Eyewear dispensing is always enjoyable, but the real fun happens when you are faced with a unique challenge.  

The true test for an ECP comes when it’s time for innovative thinking and clever use of lenses and frames. Here are some real-world examples from around the country.


“I live in an area full of bow hunters that have some unique needs when it comes to releasing that arrow,” says Dave Gilman, LDO, of Rutland Optical in Rutland, VT. “Hunters need to see their prey, but they also need to see the sights on their bow, usually in the 36-in. range. To accommodate that, I use a flat-top 28 mounted vertically on the very nasal edge of the right (or left) lens, 10mm or less from the rim. Don’t forget to swing the axis 90° when ordering. I usually use an add that’s 50% of the normal add, or maybe 60% if they are under 5 ft. 8 in. If you switch the bifocal back to normal position, this works well for handguns too.”


One of my patients presented with the following Rx: O.D. -3.50- 0.75 x 40 O.S. -3.00 -1.00 x 72, add O.U. -5.00D, executive bifocals, glass. This patient had anterior lenticonus, causing the anterior section of the crystalline lens to bulge forward and downward, which precipitated the need for the -5.00D add. The prescriber confirmed the -5.00D add and noted: “I want an executive.” The most logical option was an upside-down executive bifocal, but no lab would touch it. My employer suggested, “Let’s do a Franklin!” He dug up some Canada Balsam cement (Franklins are made from two single vision lens halves cemented together) and we got to work. Differences in lens curvatures can be problematic, but the patient was satisfied with the result. She wore them until she had intraocular lens surgery for cataracts.


Mary Ann Hargrove, ABOM, of Empire Optical in Tulsa, OK, reports, “A man presented this prescription: +1.00 sph/add +2.50 OU. He had a progressive multifocal and was a prominent petroleum engineer who lectured internationally. His work included using two large desktop monitors. He had a severe neck injury that made his head immobile, and he could only scan his computers by twisting his body at the waist. He couldn’t move his head up or down without pain. He also used notes when lecturing, drove a car, and was sensitive to bright sunlight.”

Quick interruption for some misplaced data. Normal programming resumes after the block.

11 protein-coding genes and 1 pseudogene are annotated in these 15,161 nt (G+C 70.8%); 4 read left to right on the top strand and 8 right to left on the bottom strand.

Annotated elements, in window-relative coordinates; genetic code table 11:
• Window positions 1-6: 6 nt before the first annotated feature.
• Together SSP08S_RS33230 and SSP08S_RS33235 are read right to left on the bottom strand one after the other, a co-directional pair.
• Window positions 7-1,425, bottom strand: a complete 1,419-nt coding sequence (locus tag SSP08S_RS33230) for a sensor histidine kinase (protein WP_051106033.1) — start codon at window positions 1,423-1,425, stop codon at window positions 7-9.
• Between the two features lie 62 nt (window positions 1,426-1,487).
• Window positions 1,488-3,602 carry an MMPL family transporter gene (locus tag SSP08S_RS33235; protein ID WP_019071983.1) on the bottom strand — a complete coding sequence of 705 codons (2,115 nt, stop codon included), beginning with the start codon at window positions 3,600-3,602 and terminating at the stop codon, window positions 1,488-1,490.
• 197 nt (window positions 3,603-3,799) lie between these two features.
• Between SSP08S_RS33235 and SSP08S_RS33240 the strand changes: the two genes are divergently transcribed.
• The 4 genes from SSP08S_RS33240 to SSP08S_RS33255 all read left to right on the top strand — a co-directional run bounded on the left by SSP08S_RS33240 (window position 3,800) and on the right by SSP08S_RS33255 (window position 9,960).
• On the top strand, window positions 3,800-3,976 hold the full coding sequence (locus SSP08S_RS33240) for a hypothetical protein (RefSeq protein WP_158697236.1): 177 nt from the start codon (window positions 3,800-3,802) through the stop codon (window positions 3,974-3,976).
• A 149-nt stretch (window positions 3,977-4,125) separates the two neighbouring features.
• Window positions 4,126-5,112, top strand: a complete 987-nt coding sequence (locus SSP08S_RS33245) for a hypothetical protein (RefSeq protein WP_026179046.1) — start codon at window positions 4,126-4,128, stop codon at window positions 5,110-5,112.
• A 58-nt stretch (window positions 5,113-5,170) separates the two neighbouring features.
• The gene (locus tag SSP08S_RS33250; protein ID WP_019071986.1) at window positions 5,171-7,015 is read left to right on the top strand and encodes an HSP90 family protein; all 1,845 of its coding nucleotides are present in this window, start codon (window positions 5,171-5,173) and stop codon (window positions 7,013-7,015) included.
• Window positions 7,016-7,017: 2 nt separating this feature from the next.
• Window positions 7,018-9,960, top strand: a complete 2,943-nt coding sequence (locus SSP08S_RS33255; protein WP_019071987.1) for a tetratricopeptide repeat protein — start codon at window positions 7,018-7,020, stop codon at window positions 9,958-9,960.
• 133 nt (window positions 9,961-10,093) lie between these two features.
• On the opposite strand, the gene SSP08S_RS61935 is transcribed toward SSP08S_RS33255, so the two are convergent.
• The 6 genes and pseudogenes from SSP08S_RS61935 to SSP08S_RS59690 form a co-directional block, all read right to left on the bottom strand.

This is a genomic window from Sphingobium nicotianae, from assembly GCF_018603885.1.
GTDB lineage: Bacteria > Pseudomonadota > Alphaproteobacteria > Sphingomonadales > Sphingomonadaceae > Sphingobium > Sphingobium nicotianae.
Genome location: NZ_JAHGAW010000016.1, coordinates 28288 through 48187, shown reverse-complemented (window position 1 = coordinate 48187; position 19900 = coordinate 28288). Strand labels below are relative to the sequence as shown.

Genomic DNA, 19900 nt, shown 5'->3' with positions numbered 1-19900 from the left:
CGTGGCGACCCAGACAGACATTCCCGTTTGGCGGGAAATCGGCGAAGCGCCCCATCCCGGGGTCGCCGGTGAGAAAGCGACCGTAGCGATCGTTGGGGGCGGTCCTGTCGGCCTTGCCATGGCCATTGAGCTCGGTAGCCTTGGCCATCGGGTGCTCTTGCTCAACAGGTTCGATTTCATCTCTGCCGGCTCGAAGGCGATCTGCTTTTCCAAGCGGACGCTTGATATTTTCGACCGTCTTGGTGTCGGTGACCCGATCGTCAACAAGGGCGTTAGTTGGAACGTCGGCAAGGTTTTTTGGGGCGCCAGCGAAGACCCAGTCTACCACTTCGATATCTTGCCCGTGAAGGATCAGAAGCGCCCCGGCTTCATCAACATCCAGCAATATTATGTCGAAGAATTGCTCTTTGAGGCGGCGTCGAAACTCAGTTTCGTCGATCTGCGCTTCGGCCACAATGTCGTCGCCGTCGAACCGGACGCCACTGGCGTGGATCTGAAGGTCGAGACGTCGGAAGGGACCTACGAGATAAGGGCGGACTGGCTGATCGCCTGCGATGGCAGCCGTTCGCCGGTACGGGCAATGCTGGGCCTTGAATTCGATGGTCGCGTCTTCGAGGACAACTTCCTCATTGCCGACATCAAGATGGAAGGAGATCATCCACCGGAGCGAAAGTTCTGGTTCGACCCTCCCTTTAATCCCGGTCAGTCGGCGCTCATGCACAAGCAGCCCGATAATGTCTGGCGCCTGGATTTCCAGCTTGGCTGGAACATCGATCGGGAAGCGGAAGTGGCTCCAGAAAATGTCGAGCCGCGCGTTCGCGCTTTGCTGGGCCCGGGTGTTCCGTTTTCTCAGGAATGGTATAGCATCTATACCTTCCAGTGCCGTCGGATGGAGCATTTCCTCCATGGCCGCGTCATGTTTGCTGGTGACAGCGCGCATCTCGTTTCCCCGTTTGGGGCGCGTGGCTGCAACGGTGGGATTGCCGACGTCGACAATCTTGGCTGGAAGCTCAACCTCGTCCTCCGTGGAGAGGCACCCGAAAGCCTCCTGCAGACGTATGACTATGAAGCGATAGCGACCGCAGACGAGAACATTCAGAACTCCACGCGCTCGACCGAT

Following a search, Hargrove found a magnetic frame with a full rim and made a pair of distance/intermediate (+1.00D/+1.25D) eyeglasses with an AR-treated executive bifocal. The measurement of the seg height was very carefully adjusted to consider podium height and auto instrument panel height so the patient could see them without pain. Hargrove ordered a spare magnetic clip-on that she re-glazed with AR-treated single vision +1.25D lenses. This gave the patient computer/reading eyeglasses (+2.25D/+2.50D) for working, also with a minimum of neck stress. The second pair of clip-ons were already polarized, and he was able to drive comfortably in bright sunlight. Hargrove recalls, “This was one happy fella!”


Howard Jadofsky, LDO, of On-Sight Optical in Stanardsville, VA, had a state police pistol instructor who wanted glasses that he could use to focus his pistol, use his in-car computer, keep an eye on a person outside during traffic stops, and drive. With so many uses for one pair of glasses, he finally settled on a Gradal RD by ZEISS from Carl Zeiss Vision, Inc. “The RD is a room-distance lens, and the key is knowing the lab adds +0.50D to the top and -0.25D to the add (sometimes -0.50D),” he says. “Also, the fitting reference point is in the corridor.” Jadofsky fitted the lens low, putting the eye above the fitting reference point and altering the ordered Rx so the top was the same as normal distance vision. It worked and other officers have also requested the same eyewear.

Sharon Leonard is a licensed optician and contact lens practitioner in the Syracuse, NY, area.


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